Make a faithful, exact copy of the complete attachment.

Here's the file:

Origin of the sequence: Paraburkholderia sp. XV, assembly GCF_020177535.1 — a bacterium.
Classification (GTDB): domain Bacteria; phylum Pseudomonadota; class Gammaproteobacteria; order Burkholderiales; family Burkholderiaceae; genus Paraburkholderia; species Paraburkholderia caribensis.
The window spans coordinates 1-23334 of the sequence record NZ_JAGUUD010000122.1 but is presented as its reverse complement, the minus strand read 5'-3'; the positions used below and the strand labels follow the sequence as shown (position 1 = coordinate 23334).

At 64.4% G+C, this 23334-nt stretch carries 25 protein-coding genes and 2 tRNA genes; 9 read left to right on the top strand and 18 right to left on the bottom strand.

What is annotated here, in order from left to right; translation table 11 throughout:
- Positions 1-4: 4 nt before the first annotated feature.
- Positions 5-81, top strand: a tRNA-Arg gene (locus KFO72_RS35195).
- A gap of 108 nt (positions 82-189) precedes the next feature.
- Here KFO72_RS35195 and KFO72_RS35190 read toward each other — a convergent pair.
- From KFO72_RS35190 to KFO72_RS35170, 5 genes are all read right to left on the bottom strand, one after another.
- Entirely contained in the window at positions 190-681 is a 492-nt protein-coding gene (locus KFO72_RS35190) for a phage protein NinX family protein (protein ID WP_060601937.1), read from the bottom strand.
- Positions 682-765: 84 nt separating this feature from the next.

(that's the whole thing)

Origin of the sequence: Paraburkholderia sp. XV, assembly GCF_020177535.1 — a bacterium.
Classification (GTDB): domain Bacteria; phylum Pseudomonadota; class Gammaproteobacteria; order Burkholderiales; family Burkholderiaceae; genus Paraburkholderia; species Paraburkholderia caribensis.
The window spans coordinates 1-23334 of the sequence record NZ_JAGUUD010000122.1 but is presented as its reverse complement, the minus strand read 5'-3'; the positions used below and the strand labels follow the sequence as shown (position 1 = coordinate 23334).

At 64.4% G+C, this 23334-nt stretch carries 25 protein-coding genes and 2 tRNA genes; 9 read left to right on the top strand and 18 right to left on the bottom strand.

What is annotated here, in order from left to right; translation table 11 throughout:
- Positions 1-4: 4 nt before the first annotated feature.
- Positions 5-81, top strand: a tRNA-Arg gene (locus KFO72_RS35195).
- A gap of 108 nt (positions 82-189) precedes the next feature.
- Here KFO72_RS35195 and KFO72_RS35190 read toward each other — a convergent pair.
- From KFO72_RS35190 to KFO72_RS35170, 5 genes are all read right to left on the bottom strand, one after another.
- Entirely contained in the window at positions 190-681 is a 492-nt protein-coding gene (locus KFO72_RS35190) for a phage protein NinX family protein (protein ID WP_060601937.1), read from the bottom strand.
- Positions 682-765: 84 nt separating this feature from the next.